How to Deal with the Dark

I assumed it was at least 6 or 7 pm on a mid-January evening when I looked up from my book, out of my train carriage window. The sky was pitch black, and I couldn’t make out even 5 feet from the tracks.

After spending my Christmas holiday at home in San Diego, California, enjoying “chilly” (about 15 degrees Celsius) afternoon walks looking out onto the rolling waves of the Pacific Ocean, I had forgotten how ominous and consuming northern winters can feel. I don’t mind the dark or the cold, in fact when people ask how and why I left sunny California for wind swept, bracing Scottish weather, I can honestly say the climate does not bother me at all. I prefer cold weather to heat and, regardless, I liked St Andrews enough that the weather didn’t affect my decision to attend at all.

Photo: Pixabay

So, when I checked the time on the train and realised that my watch read quarter past four, I was surprised but not disturbed by the unexpected, early gloom. The cold and dark can prove inconvenient, but I never felt as though I suffered from the seasonal depression which everyone back home warned me about.

However, darkness can be more powerful than it appears and despite Taste’s or Brew Co.’s welcoming and bright windows along the way, St Andrew’s winters wear on everyone.

Simply put, the constant looming darkness makes us feel sad sometimes. It’s not always obvious, and I think that the darkness affects everyone differently. It creeps into the cracks of each person’s own mind, dampening one part or another. The Scottish climate isn’t the bit that really makes us sad or stressed, it’s all of the usual challenges: deadlines, relationship problems, bad news from home, struggling to excel on a sports team. Yet, these challenges that we all face can seem worse when the sun appears for less than seven hours a day, and it shines for even less. During the worst of the winter months – December, January, February and March – I forget how it feels to have the sun on my skin or the possibility of going outside without at least a few, heavy layers. Of course, I come from a place where our idea of a really bad winter is a few weeks of 7 degree weather and if we are lucky an hour here or there of rain.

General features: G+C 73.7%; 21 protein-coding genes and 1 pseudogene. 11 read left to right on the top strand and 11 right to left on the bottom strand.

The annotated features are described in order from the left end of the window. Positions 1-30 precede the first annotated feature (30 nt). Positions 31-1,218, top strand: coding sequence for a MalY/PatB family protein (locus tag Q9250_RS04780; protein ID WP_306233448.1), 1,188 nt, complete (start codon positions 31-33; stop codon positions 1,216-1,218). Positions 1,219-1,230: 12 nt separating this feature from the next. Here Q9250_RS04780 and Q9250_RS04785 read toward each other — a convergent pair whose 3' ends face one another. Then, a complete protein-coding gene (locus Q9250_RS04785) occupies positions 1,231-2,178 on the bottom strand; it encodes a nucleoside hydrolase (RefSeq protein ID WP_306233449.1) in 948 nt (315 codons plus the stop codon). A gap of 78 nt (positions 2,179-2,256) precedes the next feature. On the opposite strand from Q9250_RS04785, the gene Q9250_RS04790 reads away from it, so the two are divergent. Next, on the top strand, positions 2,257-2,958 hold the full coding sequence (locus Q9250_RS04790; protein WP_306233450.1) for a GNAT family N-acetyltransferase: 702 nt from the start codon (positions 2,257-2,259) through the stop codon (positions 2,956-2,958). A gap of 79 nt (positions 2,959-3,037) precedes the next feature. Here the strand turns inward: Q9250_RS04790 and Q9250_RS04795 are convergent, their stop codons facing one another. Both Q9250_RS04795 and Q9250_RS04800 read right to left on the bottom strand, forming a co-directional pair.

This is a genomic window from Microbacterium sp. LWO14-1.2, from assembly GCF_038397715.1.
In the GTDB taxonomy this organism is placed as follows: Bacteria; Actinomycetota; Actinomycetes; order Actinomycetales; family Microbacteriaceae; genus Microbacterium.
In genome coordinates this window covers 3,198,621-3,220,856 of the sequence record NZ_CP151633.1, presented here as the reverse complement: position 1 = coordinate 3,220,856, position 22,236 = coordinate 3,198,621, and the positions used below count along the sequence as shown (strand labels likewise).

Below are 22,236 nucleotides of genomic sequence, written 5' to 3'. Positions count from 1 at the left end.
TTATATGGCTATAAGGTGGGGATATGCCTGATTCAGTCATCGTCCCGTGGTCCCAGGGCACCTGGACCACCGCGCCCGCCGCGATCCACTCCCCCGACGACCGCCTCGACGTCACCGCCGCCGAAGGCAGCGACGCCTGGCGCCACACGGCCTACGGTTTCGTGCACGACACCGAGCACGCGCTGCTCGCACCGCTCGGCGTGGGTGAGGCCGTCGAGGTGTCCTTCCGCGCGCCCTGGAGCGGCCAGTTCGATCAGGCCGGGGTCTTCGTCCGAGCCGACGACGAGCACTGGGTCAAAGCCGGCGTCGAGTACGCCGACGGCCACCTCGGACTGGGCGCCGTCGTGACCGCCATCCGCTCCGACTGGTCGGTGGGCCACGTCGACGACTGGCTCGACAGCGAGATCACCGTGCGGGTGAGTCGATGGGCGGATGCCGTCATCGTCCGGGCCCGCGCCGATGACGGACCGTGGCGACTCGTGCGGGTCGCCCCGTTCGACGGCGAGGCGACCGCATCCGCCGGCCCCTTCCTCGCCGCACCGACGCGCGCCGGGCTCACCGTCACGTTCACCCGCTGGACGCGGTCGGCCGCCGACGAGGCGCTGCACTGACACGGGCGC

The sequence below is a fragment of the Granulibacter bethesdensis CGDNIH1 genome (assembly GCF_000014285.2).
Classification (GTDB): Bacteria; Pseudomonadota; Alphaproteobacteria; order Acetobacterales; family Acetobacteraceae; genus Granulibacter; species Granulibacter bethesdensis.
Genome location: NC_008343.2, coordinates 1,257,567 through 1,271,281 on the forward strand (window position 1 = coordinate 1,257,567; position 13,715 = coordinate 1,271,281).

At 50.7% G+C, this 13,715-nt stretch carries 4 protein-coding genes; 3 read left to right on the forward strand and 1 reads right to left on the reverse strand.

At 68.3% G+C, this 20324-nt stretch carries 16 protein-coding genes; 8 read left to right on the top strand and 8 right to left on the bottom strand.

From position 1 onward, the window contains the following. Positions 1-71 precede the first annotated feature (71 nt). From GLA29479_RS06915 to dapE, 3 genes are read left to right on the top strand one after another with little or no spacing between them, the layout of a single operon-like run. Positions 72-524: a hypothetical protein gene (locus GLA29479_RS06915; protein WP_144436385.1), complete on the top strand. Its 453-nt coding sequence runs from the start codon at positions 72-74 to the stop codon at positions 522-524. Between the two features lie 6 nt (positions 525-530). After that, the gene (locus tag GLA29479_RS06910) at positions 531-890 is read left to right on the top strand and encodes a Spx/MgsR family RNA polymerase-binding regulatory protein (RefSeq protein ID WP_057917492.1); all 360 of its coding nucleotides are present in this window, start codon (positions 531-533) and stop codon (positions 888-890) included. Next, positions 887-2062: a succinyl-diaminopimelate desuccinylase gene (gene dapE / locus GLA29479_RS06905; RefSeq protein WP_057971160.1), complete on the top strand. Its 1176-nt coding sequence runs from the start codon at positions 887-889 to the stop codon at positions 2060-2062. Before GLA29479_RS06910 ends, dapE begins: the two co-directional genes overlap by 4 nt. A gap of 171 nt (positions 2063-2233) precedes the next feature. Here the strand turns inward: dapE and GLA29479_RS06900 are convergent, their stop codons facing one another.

Photo: Pixabay

St Andrews students come from all over the world, some places warmer than California and others colder than Scotland. However, the one thing that we all have in common is that we are all learning how to live in a world that’s far from perfect. Every day we face demanding course work, slews of social requirements and the questions what will happen and where will we be after graduation? So regardless of if you are used to the Scottish climate or you find 18 degree weather a bit brisk, it’s important to be aware of how arduous the darkness can be when you are away from familiar support systems and constantly bombarded with new demands and frustrations. Whether you make yourself feel better by working out, working on your music, painting or going on walks, it’s important to be aware of how taxing a constantly dark environment proves. Remember to seek out and appreciate the lights in your life.

Leave a Reply

Your email address will not be published. Required fields are marked *